Wendy Dossett is Emeritus Professor of Religious Studies at the University of Chester and Principal Investigator of the Higher Power Project. Wulf wrote the section relating to Wendy on her Recovery Voices People page:
‘Professor Wendy Dossett and I share a love Eryri [Snowdonia], and its beaches, valleys and mountains where we both live. Yet despite this proximity, our relationship began in other overlapping spaces of academia and wider recovery communities. Wendy’s generosity and warmth stood out. Over the last decade, we have increasingly translated this acquaintance into some shared working collaboration.
As reflected in our conversation, it becomes rapidly clear that Wendy has so much to offer to, and insight on, the process of recovery. She is honest and thoughtful in reflections on her own recovery journey. Rich and insightful in her understanding of the 12-Step Fellowship and particularly the role that spirituality plays in recovery. Finally, Wendy has an abundance of wisdom that comes from many years of navigating the obstacles within systems and supporting meaningful actions and change.
In the films below, edited from our interview, Wendy describes reaching out for help 18 years ago at a time when she was in absolute agony due to her drinking problem. She has not had a drink of alcohol since that time. In our conversation, we cover a wide range of topics, including the nature of addiction, a wide variety of aspects related to the 12-Step Fellowship, foundations of recovery, grassroots community, recovery advocacy and the system, and recovery friendly universities.’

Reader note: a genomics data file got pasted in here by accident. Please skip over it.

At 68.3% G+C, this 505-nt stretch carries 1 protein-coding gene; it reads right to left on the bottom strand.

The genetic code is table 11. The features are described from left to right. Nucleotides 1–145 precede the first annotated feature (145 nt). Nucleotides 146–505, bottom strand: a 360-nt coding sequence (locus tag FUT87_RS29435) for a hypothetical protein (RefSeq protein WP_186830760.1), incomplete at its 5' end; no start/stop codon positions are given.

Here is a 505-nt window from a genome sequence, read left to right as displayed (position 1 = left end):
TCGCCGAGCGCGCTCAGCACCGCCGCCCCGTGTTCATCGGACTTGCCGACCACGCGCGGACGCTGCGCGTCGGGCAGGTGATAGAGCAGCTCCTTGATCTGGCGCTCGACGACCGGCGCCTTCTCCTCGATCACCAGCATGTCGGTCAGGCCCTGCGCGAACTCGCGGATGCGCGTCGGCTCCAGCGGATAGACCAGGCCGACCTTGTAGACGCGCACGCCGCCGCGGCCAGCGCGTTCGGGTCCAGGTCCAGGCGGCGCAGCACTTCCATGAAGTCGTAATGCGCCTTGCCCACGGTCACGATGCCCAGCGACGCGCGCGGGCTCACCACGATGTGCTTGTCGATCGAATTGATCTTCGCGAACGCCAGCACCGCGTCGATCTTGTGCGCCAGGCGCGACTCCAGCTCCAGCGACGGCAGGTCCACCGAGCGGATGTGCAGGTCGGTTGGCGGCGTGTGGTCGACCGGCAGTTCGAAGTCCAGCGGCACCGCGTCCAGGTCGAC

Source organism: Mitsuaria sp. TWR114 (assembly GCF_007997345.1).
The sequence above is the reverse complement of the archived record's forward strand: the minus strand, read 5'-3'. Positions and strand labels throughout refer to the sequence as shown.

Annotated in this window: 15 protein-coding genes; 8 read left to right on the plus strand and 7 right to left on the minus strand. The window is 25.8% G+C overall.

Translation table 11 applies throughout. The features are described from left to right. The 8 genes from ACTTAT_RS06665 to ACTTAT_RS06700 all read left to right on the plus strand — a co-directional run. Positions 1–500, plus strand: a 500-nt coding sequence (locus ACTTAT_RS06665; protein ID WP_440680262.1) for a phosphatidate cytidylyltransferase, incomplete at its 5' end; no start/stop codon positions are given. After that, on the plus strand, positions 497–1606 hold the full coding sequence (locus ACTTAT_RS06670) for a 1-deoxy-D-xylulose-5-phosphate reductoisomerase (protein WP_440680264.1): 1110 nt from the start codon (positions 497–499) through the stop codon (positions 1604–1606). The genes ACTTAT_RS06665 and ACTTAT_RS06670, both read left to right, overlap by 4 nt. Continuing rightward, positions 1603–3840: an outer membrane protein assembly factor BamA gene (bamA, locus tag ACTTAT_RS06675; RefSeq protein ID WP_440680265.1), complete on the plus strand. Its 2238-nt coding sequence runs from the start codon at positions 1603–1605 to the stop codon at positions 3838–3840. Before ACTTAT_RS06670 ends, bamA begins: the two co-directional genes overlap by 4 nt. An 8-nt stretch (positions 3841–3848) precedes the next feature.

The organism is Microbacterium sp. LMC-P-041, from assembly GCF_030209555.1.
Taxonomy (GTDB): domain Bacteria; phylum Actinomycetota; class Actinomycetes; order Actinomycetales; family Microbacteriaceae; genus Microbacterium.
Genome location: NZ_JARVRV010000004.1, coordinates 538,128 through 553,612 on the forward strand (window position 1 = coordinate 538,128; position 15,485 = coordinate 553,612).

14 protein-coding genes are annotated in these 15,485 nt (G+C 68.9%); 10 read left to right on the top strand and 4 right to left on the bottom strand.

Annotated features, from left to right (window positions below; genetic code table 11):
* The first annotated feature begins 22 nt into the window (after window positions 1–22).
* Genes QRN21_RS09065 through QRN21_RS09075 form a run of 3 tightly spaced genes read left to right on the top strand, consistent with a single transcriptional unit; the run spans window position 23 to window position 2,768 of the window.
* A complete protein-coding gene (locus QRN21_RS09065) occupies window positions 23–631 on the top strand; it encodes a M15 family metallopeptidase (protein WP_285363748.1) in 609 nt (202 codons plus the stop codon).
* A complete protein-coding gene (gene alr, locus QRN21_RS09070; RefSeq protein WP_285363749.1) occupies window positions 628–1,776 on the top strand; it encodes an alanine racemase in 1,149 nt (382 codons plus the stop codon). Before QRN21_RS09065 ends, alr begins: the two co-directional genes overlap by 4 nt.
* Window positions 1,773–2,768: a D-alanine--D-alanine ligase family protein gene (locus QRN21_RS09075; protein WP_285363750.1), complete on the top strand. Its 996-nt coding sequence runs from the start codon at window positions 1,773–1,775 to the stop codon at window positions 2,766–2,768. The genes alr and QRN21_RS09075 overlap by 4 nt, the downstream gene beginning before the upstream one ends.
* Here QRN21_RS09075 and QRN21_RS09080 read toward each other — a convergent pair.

Wendy’s interview was edited into 17 films, totalling over 88 minutes, as well as a Film Teaser, for her Recovery Voices People section. A variety of other films were edited for our Stories and Themes sections. Here are three of my favourite Wendy clips taken from our YouTube Theme channel.
‘My life was unravelling. I was having a lot of suicidal ideation, and I was attempting suicide.’ [1′ 45″]
‘People together, they are more than the sum of their parts…. They can do more together…. We hear these phrases that “Recovery is contagious”, and it is. So you need a community in which that contagion can happen, in which it can be seeded and passed on.’ [1′ 54″]
‘These people in this meeting who used to drink to really destructive levels are now abstinent, that’s a power, that’s a force that a newcomer can tap into. It’s the power of example, the power of community, the power of friendship.’ [2′ 09″]